These three films pretty much advocated for a diet VERY strong in minimally-processed, plant-based foods. Diabetes, heart-disease, hypertension, cancer, inflammation, etc. were all cited as consequences of our unnatural diet. I have a pesky asthma problem that I’ve been trying to heal for years now. I was excited to watch these films, and thought…well, maybe. I knew I wouldn’t go to straight juicing, at least if I could help it. For one thing, I didn’t want to spend hundreds of dollars on a good juicer. For another, it just seemed a tad drastic. So I decided to give the vegan way of eating a try.

No. I have to go back even further.

A few years ago, I tried a macrobiotic diet which is almost vegan. It does recommend fish and shellfish products in moderation. While I liked the weight-loss that occurred and the energy I felt, my asthma did not seem to respond at all after seven months and my skin took on a rather sickly pale, yellowish tone. Soon I added meats back in my diet while continuing to eat a lot of veggies and fruits. I also began the process of trying to eat from local sources, including eggs, milk, and meat.

Cut to the present. So, vegan eating would be a challenge for me on a philosophical level. Rice isn’t grown in New England, right? But I went ahead and started cooking some of my old macro foods and tried some new vegan recipes. They were delicious, but no matter how much I ate, I couldn’t feel satisfied. This was different from the macro…because I was getting no seafood? Really? And as I continued to cook some local meats for my family, I noticed how those foods began to smell better and better to me as time went on.

Then, almost two weeks after giving up animal foods, I came down with a rip-roaring virus. I ached from the deepest part of my bones all the way out to my skin. As soon as I had some appetite back, what did I consume? Homemade chicken soup and a pint of Ben & Jerry’s ice-cream! I either craved those animal foods because there was something nutritionally necessary in them or else I was still detoxing and craving what was bad for me. Which was it? As my grandfather used to say, damned if I know!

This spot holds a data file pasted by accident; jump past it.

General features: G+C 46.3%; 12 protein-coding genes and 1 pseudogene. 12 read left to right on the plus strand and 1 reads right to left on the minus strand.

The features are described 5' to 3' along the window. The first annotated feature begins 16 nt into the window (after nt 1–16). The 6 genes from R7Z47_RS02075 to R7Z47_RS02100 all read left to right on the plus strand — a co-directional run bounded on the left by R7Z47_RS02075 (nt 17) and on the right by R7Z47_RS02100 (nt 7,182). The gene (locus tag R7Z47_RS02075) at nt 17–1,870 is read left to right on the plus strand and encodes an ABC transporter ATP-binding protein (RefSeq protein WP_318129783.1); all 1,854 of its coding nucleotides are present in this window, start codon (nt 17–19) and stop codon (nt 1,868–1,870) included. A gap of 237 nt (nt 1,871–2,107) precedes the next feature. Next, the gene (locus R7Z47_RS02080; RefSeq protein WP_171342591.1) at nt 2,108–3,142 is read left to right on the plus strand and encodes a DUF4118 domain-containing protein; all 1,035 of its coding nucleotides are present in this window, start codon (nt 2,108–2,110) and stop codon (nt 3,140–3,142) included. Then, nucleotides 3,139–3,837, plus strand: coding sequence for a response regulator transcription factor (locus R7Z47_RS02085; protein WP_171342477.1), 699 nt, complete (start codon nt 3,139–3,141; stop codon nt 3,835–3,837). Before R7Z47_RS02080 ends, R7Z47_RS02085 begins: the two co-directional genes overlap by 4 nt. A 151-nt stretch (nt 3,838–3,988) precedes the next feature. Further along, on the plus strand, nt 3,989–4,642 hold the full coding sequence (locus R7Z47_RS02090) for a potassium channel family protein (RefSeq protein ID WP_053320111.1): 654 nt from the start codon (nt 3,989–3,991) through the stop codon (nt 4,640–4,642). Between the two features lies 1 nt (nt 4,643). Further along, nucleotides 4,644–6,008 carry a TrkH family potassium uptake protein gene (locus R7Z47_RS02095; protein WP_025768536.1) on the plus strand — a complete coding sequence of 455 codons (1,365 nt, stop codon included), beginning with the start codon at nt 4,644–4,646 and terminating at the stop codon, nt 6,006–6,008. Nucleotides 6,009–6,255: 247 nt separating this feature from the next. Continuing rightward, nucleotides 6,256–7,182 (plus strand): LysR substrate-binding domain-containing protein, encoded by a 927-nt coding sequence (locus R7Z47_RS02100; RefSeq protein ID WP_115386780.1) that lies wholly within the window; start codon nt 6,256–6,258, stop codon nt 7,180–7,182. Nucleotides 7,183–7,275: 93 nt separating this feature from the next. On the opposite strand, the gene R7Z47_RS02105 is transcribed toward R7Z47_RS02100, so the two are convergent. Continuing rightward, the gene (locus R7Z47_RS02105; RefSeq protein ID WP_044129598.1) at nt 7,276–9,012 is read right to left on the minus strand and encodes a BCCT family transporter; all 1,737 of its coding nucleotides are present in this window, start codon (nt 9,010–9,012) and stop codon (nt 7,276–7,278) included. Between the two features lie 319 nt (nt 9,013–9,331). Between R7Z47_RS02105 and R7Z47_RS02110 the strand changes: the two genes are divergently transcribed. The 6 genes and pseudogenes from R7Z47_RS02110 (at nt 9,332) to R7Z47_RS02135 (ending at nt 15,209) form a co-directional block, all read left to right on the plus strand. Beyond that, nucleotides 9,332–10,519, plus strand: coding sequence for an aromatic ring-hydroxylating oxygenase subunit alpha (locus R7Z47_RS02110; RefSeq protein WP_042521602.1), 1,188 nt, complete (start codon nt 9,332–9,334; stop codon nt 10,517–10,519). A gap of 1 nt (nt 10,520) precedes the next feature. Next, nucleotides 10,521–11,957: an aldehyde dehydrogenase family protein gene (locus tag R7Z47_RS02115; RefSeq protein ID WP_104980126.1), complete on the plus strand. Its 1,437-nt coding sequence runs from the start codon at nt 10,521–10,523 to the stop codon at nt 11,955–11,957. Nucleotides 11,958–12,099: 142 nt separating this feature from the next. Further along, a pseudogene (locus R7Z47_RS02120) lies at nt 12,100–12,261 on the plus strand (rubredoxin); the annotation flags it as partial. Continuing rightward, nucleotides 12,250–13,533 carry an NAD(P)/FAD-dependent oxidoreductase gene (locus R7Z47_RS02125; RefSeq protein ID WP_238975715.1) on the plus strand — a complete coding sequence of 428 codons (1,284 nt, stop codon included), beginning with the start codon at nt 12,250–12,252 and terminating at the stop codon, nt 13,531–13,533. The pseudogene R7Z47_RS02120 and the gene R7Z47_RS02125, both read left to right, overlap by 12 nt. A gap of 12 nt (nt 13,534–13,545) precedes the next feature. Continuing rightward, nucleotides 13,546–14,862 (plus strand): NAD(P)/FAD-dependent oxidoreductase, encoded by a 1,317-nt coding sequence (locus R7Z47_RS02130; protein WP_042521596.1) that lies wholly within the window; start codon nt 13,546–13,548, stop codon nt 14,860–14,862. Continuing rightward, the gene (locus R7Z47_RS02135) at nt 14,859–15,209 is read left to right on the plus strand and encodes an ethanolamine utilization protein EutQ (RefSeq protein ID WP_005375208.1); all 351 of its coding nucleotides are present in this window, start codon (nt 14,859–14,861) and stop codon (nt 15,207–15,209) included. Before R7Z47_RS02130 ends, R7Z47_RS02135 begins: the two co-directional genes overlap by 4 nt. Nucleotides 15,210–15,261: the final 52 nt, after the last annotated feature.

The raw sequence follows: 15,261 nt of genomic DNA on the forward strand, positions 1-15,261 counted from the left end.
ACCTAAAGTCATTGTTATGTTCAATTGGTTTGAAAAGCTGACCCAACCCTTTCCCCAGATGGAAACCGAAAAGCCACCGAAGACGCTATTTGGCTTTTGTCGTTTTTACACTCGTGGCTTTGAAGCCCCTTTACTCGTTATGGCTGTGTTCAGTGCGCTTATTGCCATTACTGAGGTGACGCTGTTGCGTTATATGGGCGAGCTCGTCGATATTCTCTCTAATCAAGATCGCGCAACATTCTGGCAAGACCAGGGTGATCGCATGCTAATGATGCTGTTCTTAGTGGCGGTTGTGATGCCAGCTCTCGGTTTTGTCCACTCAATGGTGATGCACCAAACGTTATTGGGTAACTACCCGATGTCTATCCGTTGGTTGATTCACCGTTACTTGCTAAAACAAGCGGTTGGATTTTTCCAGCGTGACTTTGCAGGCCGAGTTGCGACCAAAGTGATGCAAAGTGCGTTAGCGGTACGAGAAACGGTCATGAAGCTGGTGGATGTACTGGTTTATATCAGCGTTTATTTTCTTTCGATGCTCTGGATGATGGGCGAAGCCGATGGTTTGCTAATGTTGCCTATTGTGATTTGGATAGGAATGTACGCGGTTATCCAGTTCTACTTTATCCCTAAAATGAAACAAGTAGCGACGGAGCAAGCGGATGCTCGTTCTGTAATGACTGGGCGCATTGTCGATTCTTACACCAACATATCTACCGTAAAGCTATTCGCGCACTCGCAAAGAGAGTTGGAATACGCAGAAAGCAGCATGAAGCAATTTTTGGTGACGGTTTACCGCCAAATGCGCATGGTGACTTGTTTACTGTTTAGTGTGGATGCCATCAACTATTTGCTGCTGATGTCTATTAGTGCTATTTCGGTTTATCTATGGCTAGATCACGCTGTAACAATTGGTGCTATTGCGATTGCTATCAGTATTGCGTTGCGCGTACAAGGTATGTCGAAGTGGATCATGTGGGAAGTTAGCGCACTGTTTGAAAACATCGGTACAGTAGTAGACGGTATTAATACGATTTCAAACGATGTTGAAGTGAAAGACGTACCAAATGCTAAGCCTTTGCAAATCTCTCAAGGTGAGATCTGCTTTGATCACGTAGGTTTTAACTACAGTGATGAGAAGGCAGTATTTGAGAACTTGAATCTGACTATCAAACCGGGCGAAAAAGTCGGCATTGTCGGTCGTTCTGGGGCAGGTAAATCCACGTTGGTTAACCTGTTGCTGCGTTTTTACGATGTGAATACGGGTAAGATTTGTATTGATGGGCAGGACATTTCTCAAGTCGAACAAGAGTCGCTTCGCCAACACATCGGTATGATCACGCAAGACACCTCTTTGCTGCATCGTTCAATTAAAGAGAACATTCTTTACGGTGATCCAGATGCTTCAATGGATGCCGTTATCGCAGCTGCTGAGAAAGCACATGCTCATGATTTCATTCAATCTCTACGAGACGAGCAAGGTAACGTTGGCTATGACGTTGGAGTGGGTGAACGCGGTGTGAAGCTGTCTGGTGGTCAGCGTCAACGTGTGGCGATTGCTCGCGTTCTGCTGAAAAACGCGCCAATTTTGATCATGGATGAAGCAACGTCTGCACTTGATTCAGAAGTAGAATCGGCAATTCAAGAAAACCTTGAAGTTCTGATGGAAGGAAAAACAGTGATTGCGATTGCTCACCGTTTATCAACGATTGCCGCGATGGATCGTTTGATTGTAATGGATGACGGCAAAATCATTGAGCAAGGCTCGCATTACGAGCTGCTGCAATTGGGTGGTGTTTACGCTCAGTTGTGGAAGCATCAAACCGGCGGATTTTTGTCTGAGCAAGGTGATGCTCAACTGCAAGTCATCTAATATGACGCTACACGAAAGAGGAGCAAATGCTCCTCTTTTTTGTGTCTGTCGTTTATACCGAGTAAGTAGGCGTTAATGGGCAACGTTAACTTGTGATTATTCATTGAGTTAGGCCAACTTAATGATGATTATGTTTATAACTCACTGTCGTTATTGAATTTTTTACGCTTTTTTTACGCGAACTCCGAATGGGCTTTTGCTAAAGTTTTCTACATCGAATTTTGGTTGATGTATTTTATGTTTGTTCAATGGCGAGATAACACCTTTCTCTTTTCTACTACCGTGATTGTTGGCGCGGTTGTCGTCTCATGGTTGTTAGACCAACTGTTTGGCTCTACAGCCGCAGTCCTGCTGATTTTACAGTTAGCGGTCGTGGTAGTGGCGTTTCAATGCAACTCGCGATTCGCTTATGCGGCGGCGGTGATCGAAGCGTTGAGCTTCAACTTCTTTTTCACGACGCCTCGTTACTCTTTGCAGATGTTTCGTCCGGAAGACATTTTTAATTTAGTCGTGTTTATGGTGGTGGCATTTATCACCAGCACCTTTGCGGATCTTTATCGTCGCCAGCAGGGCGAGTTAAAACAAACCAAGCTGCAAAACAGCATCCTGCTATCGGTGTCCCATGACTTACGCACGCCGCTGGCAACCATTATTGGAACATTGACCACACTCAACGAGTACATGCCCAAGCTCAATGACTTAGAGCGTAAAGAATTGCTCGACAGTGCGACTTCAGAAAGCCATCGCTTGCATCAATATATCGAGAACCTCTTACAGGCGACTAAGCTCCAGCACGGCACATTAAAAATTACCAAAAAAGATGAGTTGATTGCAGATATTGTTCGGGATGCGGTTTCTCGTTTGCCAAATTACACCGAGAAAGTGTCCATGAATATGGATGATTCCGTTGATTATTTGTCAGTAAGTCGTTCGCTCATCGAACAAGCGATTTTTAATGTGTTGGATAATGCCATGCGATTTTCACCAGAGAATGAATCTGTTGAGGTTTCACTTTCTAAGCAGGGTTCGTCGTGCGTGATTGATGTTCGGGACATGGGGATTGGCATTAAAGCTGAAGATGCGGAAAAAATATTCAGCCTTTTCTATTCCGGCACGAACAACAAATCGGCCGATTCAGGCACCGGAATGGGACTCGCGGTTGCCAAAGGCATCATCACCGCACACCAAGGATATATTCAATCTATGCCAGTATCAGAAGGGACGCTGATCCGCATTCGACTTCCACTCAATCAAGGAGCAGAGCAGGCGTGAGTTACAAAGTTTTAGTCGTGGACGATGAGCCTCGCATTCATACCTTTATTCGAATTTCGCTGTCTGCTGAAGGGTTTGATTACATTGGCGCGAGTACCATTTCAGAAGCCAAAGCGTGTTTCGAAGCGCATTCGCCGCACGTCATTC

I thought I’d continue with the vegan diet for awhile, treating my body like my own little pet test rat. I sat down to watch an episode Peak Moment Television (check it out…very cool!) while eating a vegan lunch of mushroom/garlic/onion fried rice on a bed of arugula, and pow! A title caught my eye: The Vegetarian Myth. Wait a minute, I thought. Myth?

4. Scarfing down my rice and greens, I watched while the host of Peak Moment Television interviews Lierre Keith on her book, The Vegetarian Myth. Then I downloaded the book to my Kindle and have been reading it as voraciously as I had eaten that pint of Chunky Monkey ice-cream a few days before.

Talk about blowing the vegan theories out of the water! It wasn’t exactly all new to me, either, as I had read about Weston Price and his studies on traditional societies and their diets years ago. The skinny on the myth? Humans need meat. Oh, and civilization and agriculture are going to ruin the environment. Hmmmm. http://www.amazon.com/Vegetarian-Myth-Food-Justice-Sustainability/dp/1604860804